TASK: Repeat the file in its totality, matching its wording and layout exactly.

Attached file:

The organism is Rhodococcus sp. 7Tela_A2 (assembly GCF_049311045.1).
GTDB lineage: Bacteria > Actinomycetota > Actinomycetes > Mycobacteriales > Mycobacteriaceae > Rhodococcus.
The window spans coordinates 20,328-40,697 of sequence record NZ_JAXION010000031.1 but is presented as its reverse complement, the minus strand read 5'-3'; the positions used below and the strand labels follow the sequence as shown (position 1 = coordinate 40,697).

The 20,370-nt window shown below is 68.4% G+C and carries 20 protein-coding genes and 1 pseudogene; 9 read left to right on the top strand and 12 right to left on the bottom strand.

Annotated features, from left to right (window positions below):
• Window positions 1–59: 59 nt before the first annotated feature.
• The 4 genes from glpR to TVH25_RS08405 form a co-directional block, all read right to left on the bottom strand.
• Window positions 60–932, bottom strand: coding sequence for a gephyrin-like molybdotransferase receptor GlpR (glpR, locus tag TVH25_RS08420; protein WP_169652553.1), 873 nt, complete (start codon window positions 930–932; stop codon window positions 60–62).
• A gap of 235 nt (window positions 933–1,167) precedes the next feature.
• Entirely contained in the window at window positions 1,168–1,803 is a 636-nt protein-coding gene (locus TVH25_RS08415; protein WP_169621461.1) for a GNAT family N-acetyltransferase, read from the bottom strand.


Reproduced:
The organism is Rhodococcus sp. 7Tela_A2 (assembly GCF_049311045.1).
GTDB lineage: Bacteria > Actinomycetota > Actinomycetes > Mycobacteriales > Mycobacteriaceae > Rhodococcus.
The window spans coordinates 20,328-40,697 of sequence record NZ_JAXION010000031.1 but is presented as its reverse complement, the minus strand read 5'-3'; the positions used below and the strand labels follow the sequence as shown (position 1 = coordinate 40,697).

The 20,370-nt window shown below is 68.4% G+C and carries 20 protein-coding genes and 1 pseudogene; 9 read left to right on the top strand and 12 right to left on the bottom strand.

Annotated features, from left to right (window positions below):
• Window positions 1–59: 59 nt before the first annotated feature.
• The 4 genes from glpR to TVH25_RS08405 form a co-directional block, all read right to left on the bottom strand.
• Window positions 60–932, bottom strand: coding sequence for a gephyrin-like molybdotransferase receptor GlpR (glpR, locus tag TVH25_RS08420; protein WP_169652553.1), 873 nt, complete (start codon window positions 930–932; stop codon window positions 60–62).
• A gap of 235 nt (window positions 933–1,167) precedes the next feature.
• Entirely contained in the window at window positions 1,168–1,803 is a 636-nt protein-coding gene (locus TVH25_RS08415; protein WP_169621461.1) for a GNAT family N-acetyltransferase, read from the bottom strand.